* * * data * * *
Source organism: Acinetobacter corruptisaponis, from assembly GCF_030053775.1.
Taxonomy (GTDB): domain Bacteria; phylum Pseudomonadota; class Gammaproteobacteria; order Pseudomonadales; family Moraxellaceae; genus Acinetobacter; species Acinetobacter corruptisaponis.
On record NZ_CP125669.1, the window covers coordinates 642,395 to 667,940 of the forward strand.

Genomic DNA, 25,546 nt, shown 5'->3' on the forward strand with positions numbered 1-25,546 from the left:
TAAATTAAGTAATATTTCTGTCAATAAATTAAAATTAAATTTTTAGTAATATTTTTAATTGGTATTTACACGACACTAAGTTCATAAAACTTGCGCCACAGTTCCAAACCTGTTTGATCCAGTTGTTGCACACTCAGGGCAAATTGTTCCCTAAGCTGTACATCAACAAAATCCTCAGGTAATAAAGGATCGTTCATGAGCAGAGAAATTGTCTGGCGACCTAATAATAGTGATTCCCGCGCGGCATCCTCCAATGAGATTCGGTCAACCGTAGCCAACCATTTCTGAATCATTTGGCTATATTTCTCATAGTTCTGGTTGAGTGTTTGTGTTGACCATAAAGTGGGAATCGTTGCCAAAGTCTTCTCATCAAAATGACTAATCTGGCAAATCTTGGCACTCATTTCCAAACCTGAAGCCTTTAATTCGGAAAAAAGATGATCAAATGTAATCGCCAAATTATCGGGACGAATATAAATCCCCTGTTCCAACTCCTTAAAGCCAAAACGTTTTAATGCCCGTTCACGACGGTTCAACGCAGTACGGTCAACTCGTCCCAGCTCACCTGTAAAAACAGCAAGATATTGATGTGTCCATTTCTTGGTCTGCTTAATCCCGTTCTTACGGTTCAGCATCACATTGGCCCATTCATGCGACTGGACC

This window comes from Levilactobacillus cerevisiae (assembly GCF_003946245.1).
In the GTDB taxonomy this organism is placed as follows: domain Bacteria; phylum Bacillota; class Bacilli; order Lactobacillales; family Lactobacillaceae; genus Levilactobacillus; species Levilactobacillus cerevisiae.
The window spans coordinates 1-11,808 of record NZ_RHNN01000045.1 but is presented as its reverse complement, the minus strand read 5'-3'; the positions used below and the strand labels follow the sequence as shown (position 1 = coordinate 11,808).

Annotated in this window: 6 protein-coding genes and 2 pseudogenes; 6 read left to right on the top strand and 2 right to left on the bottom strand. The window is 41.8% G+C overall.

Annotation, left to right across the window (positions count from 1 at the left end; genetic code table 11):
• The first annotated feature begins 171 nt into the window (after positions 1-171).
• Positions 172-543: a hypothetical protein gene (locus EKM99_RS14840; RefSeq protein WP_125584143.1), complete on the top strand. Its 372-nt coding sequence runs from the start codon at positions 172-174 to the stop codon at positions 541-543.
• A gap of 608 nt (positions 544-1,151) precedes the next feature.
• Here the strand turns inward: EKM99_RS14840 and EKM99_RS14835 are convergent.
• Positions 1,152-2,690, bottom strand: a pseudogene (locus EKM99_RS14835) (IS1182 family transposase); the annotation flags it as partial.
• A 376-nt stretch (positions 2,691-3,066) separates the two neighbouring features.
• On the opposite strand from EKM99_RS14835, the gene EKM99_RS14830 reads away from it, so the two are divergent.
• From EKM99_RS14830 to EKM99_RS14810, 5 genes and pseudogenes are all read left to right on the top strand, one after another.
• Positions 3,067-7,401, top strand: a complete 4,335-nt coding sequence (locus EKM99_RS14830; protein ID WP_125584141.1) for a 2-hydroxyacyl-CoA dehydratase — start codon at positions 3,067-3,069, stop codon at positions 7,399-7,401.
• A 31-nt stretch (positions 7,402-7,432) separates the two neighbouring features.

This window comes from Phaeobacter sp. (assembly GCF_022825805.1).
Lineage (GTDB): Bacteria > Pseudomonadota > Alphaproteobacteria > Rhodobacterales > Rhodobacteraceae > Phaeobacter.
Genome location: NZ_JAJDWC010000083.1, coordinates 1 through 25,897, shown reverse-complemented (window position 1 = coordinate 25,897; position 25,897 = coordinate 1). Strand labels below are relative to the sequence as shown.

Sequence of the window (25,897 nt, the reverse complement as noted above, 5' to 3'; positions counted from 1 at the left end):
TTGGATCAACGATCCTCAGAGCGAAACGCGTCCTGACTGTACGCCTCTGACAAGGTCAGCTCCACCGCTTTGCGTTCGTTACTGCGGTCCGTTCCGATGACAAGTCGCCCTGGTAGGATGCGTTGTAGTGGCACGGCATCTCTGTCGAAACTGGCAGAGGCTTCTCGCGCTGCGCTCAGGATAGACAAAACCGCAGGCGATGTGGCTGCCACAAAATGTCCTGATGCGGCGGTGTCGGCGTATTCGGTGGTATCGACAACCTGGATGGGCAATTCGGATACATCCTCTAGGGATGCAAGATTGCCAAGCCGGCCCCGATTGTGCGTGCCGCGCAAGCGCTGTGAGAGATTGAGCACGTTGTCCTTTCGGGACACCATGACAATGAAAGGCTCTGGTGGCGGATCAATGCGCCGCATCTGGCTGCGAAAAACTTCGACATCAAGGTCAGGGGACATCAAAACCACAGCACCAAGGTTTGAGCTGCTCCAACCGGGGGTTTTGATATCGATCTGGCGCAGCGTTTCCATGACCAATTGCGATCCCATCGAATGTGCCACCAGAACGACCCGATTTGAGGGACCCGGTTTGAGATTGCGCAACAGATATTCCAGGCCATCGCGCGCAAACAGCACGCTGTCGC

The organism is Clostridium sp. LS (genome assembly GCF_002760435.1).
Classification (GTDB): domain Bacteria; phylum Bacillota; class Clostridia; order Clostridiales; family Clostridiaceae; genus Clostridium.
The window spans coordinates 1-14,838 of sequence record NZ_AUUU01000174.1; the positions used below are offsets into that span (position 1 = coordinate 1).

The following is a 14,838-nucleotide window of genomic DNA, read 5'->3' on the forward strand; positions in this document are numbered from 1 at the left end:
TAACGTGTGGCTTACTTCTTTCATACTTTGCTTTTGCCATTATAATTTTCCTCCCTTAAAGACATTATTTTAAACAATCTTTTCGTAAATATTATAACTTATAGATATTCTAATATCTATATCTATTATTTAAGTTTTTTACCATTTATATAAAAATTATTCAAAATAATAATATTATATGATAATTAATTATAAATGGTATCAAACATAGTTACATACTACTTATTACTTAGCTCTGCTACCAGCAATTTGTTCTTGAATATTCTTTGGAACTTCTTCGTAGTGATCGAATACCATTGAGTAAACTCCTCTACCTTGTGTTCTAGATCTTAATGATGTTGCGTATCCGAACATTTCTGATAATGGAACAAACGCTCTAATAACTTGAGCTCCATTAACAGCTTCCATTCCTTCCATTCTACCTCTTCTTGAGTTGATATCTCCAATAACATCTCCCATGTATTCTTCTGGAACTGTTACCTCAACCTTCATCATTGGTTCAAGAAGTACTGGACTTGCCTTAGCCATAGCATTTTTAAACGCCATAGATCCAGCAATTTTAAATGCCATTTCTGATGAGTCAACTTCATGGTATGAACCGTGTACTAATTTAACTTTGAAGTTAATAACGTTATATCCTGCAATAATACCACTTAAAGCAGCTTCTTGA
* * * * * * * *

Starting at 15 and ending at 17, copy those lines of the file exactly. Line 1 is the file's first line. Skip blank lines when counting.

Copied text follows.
• Positions 1,152-2,690, bottom strand: a pseudogene (locus EKM99_RS14835) (IS1182 family transposase); the annotation flags it as partial.
• A 376-nt stretch (positions 2,691-3,066) separates the two neighbouring features.
• On the opposite strand from EKM99_RS14835, the gene EKM99_RS14830 reads away from it, so the two are divergent.